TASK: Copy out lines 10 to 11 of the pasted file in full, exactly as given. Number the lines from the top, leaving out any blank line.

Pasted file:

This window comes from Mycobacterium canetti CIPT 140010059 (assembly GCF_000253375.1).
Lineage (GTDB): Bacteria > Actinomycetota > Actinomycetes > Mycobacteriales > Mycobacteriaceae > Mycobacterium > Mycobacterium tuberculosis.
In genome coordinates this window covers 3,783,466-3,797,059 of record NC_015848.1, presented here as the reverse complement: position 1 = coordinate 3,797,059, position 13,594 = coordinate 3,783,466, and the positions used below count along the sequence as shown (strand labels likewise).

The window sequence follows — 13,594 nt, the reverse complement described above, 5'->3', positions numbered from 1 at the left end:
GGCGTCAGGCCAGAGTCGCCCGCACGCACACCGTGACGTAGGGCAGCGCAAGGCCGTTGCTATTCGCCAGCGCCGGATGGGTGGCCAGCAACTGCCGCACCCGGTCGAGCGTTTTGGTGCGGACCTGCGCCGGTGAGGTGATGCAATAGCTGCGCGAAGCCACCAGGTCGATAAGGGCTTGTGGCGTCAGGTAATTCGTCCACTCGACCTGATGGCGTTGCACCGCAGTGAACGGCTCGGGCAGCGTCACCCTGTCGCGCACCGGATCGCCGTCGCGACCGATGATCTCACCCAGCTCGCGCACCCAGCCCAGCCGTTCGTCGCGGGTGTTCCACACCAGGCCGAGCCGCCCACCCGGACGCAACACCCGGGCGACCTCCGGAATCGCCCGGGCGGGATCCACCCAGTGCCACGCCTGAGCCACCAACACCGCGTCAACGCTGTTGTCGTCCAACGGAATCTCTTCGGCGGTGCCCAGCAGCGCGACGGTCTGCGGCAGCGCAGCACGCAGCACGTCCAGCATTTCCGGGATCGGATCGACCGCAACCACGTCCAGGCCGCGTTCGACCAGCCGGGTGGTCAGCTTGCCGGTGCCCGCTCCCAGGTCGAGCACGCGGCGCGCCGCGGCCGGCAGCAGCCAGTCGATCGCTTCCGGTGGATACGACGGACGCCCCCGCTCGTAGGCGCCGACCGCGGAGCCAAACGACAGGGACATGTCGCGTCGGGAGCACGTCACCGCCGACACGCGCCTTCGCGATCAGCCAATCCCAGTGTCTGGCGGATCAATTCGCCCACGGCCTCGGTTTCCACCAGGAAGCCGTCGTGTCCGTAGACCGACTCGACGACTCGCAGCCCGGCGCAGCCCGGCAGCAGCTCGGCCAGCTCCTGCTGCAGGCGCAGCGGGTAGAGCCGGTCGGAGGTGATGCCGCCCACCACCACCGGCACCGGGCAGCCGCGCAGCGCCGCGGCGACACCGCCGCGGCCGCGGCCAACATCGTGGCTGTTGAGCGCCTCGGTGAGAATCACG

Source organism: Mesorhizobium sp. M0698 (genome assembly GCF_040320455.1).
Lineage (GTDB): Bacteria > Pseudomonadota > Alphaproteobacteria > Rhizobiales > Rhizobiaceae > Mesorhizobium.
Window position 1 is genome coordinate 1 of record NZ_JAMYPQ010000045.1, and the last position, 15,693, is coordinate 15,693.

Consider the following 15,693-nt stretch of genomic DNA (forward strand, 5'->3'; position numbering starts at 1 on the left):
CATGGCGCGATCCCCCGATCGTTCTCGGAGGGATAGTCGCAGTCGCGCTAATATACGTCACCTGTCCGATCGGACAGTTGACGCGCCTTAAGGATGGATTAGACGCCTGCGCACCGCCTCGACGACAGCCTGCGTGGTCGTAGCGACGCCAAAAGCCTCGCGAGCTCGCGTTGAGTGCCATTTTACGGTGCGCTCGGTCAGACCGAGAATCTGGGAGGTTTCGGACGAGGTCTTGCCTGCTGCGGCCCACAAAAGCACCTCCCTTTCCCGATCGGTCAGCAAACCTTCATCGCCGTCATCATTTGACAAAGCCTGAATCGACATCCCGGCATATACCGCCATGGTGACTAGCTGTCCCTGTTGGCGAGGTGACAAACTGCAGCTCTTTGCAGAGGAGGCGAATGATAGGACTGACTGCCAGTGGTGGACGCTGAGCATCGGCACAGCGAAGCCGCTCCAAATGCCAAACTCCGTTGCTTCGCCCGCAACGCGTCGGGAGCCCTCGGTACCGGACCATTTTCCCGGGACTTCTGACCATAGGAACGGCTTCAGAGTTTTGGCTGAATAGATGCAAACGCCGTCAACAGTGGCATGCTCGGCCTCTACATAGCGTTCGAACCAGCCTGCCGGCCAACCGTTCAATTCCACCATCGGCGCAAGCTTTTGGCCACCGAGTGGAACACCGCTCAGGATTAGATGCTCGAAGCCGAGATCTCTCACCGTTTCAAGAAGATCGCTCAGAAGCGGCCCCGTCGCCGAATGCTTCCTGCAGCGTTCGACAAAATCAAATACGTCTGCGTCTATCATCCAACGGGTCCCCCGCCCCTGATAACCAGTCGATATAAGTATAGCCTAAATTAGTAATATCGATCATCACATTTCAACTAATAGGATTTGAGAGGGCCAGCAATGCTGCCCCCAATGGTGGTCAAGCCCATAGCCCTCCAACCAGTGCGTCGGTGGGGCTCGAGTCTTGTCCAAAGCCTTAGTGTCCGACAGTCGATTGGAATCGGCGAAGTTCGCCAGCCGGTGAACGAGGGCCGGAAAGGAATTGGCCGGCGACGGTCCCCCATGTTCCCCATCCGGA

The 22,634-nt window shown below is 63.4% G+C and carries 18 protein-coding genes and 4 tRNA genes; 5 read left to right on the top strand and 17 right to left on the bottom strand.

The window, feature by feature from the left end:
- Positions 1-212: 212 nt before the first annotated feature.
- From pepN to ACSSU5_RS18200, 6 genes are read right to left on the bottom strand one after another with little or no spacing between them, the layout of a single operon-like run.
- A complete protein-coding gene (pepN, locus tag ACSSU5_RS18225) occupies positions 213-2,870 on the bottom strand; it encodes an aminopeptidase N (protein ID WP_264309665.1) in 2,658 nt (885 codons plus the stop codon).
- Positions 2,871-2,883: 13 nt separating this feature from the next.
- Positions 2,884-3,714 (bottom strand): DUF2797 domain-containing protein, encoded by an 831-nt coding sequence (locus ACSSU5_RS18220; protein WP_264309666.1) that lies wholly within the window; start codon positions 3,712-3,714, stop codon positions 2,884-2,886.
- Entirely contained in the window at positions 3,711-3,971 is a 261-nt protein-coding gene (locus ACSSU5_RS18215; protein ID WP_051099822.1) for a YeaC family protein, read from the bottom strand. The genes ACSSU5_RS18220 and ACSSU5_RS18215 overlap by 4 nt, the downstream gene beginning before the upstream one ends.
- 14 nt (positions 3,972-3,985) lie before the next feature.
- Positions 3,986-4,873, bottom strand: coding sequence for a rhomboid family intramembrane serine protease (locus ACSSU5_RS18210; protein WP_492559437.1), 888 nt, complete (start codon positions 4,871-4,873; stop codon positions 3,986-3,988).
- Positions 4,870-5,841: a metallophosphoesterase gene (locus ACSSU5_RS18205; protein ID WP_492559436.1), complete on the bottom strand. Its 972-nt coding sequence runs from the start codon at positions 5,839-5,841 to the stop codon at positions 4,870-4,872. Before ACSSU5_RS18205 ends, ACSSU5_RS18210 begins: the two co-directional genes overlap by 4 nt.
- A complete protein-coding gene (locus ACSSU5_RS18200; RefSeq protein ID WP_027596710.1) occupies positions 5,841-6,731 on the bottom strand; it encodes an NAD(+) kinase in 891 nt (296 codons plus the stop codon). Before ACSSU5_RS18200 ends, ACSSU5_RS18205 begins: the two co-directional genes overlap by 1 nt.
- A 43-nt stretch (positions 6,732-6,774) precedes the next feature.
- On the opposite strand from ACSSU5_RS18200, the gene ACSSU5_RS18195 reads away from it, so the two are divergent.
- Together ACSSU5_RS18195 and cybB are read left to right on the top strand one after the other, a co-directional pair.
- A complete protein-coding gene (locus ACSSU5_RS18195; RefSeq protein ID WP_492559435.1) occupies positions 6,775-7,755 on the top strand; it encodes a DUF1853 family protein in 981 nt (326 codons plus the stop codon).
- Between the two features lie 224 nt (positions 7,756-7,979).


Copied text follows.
CATGGCGCGATCCCCCGATCGTTCTCGGAGGGATAGTCGCAGTCGCGCTAATATACGTCACCTGTCCGATCGGACAGTTGACGCGCCTTAAGGATGGATTAGACGCCTGCGCACCGCCTCGACGACAGCCTGCGTGGTCGTAGCGACGCCAAAAGCCTCGCGAGCTCGCGTTGAGTGCCATTTTACGGTGCGCTCGGTCAGACCGAGAATCTGGGAGGTTTCGGACGAGGTCTTGCCTGCTGCGGCCCACAAAAGCACCTCCCTTTCCCGATCGGTCAGCAAACCTTCATCGCCGTCATCATTTGACAAAGCCTGAATCGACATCCCGGCATATACCGCCATGGTGACTAGCTGTCCCTGTTGGCGAGGTGACAAACTGCAGCTCTTTGCAGAGGAGGCGAATGATAGGACTGACTGCCAGTGGTGGACGCTGAGCATCGGCACAGCGAAGCCGCTCCAAATGCCAAACTCCGTTGCTTCGCCCGCAACGCGTCGGGAGCCCTCGGTACCGGACCATTTTCCCGGGACTTCTGACCATAGGAACGGCTTCAGAGTTTTGGCTGAATAGATGCAAACGCCGTCAACAGTGGCATGCTCGGCCTCTACATAGCGTTCGAACCAGCCTGCCGGCCAACCGTTCAATTCCACCATCGGCGCAAGCTTTTGGCCACCGAGTGGAACACCGCTCAGGATTAGATGCTCGAAGCCGAGATCTCTCACCGTTTCAAGAAGATCGCTCAGAAGCGGCCCCGTCGCCGAATGCTTCCTGCAGCGTTCGACAAAATCAAATACGTCTGCGTCTATCATCCAACGGGTCCCCCGCCCCTGATAACCAGTCGATATAAGTATAGCCTAAATTAGTAATATCGATCATCACATTTCAACTAATAGGATTTGAGAGGGCCAGCAATGCTGCCCCCAATGGTGGTCAAGCCCATAGCCCTCCAACCAGTGCGTCGGTGGGGCTCGAGTCTTGTCCAAAGCCTTAGTGTCCGACAGTCGATTGGAATCGGCGAAGTTCGCCAGCCGGTGAACGAGGGCCGGAAAGGAATTGGCCGGCGACGGTCCCCCATGTTCCCCATCCGGA

The 22,634-nt window shown below is 63.4% G+C and carries 18 protein-coding genes and 4 tRNA genes; 5 read left to right on the top strand and 17 right to left on the bottom strand.